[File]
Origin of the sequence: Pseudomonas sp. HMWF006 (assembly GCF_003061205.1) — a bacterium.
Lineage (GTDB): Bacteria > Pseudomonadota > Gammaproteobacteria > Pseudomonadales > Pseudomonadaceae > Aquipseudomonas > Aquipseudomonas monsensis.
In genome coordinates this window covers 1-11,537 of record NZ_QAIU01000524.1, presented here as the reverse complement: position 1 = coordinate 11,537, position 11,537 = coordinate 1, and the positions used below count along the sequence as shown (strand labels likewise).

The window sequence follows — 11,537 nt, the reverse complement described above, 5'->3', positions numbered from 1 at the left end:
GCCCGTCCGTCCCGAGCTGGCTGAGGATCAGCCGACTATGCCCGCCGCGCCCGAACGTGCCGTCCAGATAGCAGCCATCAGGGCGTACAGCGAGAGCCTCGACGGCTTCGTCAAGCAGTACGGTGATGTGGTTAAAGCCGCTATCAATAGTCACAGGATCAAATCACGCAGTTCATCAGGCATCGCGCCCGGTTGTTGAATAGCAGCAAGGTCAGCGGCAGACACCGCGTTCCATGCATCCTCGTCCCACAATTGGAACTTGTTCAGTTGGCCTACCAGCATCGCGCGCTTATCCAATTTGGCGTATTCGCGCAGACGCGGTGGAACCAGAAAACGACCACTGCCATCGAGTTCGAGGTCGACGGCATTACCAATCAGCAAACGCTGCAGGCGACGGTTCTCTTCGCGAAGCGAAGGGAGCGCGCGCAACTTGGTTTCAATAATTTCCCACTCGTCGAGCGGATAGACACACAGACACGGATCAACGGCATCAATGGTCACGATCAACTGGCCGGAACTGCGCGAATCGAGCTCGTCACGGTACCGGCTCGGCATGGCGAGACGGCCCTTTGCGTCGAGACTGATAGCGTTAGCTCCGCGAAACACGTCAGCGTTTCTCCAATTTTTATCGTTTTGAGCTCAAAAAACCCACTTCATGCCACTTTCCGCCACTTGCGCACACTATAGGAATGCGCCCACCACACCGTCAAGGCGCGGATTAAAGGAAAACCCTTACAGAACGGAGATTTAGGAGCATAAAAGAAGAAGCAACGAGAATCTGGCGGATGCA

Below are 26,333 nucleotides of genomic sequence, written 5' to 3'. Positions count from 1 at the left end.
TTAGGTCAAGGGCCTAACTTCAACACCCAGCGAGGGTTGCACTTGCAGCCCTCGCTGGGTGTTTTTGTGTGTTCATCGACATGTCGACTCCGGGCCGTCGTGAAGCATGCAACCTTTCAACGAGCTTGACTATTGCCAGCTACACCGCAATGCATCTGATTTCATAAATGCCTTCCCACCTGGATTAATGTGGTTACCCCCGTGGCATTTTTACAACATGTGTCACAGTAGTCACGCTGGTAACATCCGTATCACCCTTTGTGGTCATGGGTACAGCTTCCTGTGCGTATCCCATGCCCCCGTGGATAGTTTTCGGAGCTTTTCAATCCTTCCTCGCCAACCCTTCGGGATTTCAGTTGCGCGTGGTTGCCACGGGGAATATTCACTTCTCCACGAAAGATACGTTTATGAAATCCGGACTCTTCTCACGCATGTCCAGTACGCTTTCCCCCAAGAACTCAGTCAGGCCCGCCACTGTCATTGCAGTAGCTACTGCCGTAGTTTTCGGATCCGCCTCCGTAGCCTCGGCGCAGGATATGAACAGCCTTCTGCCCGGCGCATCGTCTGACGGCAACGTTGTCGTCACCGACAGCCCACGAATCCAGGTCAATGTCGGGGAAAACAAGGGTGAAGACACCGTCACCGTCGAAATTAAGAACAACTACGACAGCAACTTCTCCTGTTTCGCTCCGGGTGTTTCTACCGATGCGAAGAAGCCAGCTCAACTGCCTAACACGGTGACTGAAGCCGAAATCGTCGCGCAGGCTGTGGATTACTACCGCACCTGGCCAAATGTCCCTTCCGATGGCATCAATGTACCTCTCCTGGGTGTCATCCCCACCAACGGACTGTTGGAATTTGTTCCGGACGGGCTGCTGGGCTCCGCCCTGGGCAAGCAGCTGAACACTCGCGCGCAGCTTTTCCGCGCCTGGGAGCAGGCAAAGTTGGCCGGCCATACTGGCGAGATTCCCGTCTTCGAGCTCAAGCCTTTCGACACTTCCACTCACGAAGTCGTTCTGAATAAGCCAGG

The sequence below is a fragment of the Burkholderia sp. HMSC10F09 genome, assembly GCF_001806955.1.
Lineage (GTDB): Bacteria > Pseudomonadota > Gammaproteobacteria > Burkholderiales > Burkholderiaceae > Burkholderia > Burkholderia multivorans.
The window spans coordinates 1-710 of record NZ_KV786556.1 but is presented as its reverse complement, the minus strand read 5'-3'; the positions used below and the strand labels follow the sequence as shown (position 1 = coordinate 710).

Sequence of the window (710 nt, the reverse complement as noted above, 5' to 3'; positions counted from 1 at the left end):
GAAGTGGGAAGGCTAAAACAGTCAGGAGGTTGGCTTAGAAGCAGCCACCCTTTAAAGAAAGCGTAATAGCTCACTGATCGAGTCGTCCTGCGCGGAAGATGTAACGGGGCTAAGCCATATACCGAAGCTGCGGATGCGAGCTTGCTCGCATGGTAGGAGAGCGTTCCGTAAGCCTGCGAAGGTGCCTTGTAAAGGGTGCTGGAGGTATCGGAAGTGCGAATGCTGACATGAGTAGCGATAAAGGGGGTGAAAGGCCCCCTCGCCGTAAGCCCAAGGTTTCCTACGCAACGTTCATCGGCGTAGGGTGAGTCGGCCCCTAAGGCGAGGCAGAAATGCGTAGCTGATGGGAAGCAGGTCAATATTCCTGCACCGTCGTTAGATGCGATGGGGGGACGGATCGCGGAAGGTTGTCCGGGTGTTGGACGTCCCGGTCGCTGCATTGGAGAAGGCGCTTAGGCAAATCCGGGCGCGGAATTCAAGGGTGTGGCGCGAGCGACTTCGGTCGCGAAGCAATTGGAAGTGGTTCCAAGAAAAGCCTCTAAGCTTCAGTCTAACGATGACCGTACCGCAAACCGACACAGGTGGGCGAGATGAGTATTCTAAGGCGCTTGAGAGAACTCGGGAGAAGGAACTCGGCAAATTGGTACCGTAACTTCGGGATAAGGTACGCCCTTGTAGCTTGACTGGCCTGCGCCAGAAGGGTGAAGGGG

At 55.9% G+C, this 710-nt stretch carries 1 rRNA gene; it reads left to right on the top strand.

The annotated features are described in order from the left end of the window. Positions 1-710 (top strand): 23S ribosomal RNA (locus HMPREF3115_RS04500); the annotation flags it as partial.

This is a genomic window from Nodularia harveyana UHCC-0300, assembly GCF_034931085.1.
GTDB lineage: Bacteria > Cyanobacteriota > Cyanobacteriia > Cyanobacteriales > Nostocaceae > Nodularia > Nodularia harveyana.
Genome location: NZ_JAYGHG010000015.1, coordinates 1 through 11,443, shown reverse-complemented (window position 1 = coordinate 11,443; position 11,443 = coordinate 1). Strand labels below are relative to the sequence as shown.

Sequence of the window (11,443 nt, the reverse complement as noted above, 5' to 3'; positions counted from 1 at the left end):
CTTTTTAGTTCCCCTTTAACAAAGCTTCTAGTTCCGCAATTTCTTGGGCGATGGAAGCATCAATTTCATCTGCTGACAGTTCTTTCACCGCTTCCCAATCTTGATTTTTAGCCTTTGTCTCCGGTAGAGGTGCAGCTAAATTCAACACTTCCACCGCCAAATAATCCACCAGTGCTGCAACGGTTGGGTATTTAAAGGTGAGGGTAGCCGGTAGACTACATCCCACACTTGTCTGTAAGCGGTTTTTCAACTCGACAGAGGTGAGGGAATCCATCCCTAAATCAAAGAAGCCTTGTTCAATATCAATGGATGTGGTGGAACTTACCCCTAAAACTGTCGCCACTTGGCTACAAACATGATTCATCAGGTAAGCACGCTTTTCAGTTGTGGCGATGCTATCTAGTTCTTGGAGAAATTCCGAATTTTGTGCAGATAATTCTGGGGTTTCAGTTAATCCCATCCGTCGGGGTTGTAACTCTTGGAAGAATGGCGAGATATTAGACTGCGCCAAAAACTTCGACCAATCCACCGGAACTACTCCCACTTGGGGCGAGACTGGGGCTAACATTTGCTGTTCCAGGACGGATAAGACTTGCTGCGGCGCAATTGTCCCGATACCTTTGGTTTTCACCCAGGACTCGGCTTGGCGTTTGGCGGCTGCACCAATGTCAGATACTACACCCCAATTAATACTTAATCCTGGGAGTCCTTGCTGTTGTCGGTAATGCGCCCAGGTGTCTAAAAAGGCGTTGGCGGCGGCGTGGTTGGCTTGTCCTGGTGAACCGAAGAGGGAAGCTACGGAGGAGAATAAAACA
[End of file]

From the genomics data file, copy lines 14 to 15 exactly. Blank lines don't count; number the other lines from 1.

The annotated features are described in order from the left end of the window. Positions 1-710 (top strand): 23S ribosomal RNA (locus HMPREF3115_RS04500); the annotation flags it as partial.

This is a genomic window from Nodularia harveyana UHCC-0300, assembly GCF_034931085.1.